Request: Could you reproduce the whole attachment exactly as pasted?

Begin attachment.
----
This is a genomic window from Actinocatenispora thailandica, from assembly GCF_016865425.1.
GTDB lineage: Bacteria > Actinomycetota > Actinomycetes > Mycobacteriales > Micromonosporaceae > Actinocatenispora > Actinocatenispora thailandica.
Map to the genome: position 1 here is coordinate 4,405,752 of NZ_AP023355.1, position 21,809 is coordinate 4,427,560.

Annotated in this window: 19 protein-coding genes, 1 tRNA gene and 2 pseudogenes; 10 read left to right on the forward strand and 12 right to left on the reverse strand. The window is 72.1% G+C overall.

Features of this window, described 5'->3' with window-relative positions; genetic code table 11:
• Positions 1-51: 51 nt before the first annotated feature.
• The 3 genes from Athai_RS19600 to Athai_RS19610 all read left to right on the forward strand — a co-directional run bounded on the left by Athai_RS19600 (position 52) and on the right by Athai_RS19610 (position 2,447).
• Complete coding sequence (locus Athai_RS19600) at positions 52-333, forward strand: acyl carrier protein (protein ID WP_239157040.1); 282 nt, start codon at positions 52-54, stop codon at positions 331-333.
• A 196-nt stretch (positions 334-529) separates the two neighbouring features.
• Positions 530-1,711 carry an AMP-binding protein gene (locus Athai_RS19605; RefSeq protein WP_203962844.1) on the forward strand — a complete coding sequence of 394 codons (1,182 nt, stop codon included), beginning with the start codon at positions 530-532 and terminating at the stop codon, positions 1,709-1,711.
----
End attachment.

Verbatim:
This is a genomic window from Actinocatenispora thailandica, from assembly GCF_016865425.1.
GTDB lineage: Bacteria > Actinomycetota > Actinomycetes > Mycobacteriales > Micromonosporaceae > Actinocatenispora > Actinocatenispora thailandica.
Map to the genome: position 1 here is coordinate 4,405,752 of NZ_AP023355.1, position 21,809 is coordinate 4,427,560.

Annotated in this window: 19 protein-coding genes, 1 tRNA gene and 2 pseudogenes; 10 read left to right on the forward strand and 12 right to left on the reverse strand. The window is 72.1% G+C overall.

Features of this window, described 5'->3' with window-relative positions; genetic code table 11:
• Positions 1-51: 51 nt before the first annotated feature.
• The 3 genes from Athai_RS19600 to Athai_RS19610 all read left to right on the forward strand — a co-directional run bounded on the left by Athai_RS19600 (position 52) and on the right by Athai_RS19610 (position 2,447).
• Complete coding sequence (locus Athai_RS19600) at positions 52-333, forward strand: acyl carrier protein (protein ID WP_239157040.1); 282 nt, start codon at positions 52-54, stop codon at positions 331-333.
• A 196-nt stretch (positions 334-529) separates the two neighbouring features.
• Positions 530-1,711 carry an AMP-binding protein gene (locus Athai_RS19605; RefSeq protein WP_203962844.1) on the forward strand — a complete coding sequence of 394 codons (1,182 nt, stop codon included), beginning with the start codon at positions 530-532 and terminating at the stop codon, positions 1,709-1,711.